⭐ Make customer service agents accountable for their performance

⭐ Solve customer queries quicker

⭐ Set your business apart from competitors


How to Build a Customer Service Scorecard 

In this section, we explain how to create your own customer service scorecard. 

We also recommend what to include when setting up your scorecard. It can be personalized to suit your business.

There are three steps to developing a QA scorecard: 

  1. Define criteria
  2. Set behaviors
  3. Create a scoring system

🎓 Expert opinion: Good customer service looks the same for most industries

In our experience, certain principles of outstanding customer service are universally applicable, regardless of industry. 

Based on this insight, we’ve created a scorecard that businesses can use as a reliable starter template. It only needs slight modifications to fit your business.

1. Define the criteria important to your experience

The first step in creating a QA scorecard is determining what good customer service looks like in your organization. 

This involves identifying what matters to your company. 

At Loris, we always start each new scorecard with the following criteria: 

✔️ Conversation management

✔️ Product knowledge

✔️ Policy adherence and compliance

✔️ Follow-on actions

✔️ CSAT score

We use these criteria because they apply to customer service across almost all industries.

2. Set behaviors

Now, think about what agent behaviors contribute toward fulfilling your criteria. For example, agent behaviors for good conversation management might include:

  • Provide straightforward information to customers
  • Confirm understanding by summarizing the customer’s points
  • Don’t interrupt the customer
  • Use a tone that shows understanding and concern for the customer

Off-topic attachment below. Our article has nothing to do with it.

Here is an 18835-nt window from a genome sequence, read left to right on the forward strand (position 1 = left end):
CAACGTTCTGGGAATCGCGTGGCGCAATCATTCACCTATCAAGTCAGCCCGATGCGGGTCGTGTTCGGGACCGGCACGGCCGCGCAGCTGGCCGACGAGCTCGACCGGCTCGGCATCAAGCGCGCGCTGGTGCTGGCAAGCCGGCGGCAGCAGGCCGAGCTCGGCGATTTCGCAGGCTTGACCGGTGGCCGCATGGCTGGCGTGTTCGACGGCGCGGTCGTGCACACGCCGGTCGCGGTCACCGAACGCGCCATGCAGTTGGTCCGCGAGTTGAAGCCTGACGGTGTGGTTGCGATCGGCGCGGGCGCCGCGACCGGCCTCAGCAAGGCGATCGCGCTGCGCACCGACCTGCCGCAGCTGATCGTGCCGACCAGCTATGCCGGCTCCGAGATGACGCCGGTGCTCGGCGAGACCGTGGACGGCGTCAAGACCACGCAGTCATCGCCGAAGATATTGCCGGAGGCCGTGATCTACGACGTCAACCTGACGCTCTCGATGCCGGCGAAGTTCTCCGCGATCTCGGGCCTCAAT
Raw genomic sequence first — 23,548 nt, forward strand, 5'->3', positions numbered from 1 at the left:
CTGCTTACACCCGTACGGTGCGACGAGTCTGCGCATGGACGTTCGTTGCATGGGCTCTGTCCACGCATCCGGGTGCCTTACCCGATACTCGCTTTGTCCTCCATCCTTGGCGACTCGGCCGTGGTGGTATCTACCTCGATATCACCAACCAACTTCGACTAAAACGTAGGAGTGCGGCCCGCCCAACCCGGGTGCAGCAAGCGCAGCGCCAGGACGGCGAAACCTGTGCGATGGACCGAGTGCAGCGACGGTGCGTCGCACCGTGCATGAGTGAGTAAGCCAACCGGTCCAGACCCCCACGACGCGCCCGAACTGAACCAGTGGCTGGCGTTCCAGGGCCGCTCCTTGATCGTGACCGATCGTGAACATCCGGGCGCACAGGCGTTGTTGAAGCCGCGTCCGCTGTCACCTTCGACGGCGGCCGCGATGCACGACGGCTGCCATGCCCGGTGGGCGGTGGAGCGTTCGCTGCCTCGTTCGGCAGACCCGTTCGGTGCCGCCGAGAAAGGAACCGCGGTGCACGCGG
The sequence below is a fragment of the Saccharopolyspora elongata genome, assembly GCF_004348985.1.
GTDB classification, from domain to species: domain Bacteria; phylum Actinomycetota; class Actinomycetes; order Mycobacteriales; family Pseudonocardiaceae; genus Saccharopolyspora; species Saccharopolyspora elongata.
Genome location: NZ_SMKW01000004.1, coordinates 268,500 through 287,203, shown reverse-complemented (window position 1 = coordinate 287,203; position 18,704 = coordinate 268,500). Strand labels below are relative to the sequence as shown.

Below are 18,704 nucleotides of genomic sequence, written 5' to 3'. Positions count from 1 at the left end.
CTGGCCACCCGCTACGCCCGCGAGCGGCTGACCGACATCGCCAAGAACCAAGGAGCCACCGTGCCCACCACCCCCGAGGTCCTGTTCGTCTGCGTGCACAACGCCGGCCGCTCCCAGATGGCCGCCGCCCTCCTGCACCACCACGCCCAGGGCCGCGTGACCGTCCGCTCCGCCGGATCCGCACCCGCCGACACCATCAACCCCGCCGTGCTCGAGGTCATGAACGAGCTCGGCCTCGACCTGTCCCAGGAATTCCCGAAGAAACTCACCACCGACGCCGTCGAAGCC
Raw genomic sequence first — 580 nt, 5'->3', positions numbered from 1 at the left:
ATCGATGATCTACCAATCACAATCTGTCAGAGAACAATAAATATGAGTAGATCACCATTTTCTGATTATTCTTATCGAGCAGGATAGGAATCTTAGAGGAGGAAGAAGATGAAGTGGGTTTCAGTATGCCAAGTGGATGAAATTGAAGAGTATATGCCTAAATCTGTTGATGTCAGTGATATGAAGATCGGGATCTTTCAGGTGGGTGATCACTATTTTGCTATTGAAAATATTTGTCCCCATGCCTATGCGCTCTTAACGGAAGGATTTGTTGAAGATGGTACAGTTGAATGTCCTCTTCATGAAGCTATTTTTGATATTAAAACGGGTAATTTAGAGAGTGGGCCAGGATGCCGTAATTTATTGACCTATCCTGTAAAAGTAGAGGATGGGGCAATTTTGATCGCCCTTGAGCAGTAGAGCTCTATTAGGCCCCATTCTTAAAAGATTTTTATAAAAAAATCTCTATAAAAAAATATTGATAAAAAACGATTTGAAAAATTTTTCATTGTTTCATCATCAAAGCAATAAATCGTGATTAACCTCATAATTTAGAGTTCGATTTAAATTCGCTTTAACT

Here are the behaviors we recommend looking at for each of the criteria mentioned in the previous section:


Conversation management

These are the soft skills that every agent needs to communicate with customers effectively. They apply to all industries. 

At a minimum, CX agents should be able to communicate effectively, maintain a professional and friendly demeanor, learn, solve problems, gain the trust of customers, and demonstrate emotional intelligence.

You can monitor and track these skills with scorecard questions like:

  • Did the agent greet the customer?
  • Was the customer addressed by their first name at least once? 
  • Did the rep build a relationship with the customer and show understanding?
  • Was the customer service interaction 100% professional?
  • Was the tone and language appropriate to the nature of the inquiry?
  • Did the rep summarize the conversation and set a follow-up plan?

💡 Key point: Conversation management is universal for great customer service, making it easier to automate.

Building a good connection with customers, asking the right questions, and de-escalating tense situations are key customer service skills in any industry. This part of the scorecard will likely be the same for all businesses. 

Because of this, Loris CQA can automatically assess how effectively conversation management was done by each agent, in every conversation. For example, we can determine whether the agent greeted the customer properly, introduced themselves, apologized for any problems, and was enthusiastic.

This saves you time and effort setting up this section of your scorecard. It also makes the evaluation process smoother, ensuring a fair and consistent review of these important communication skills.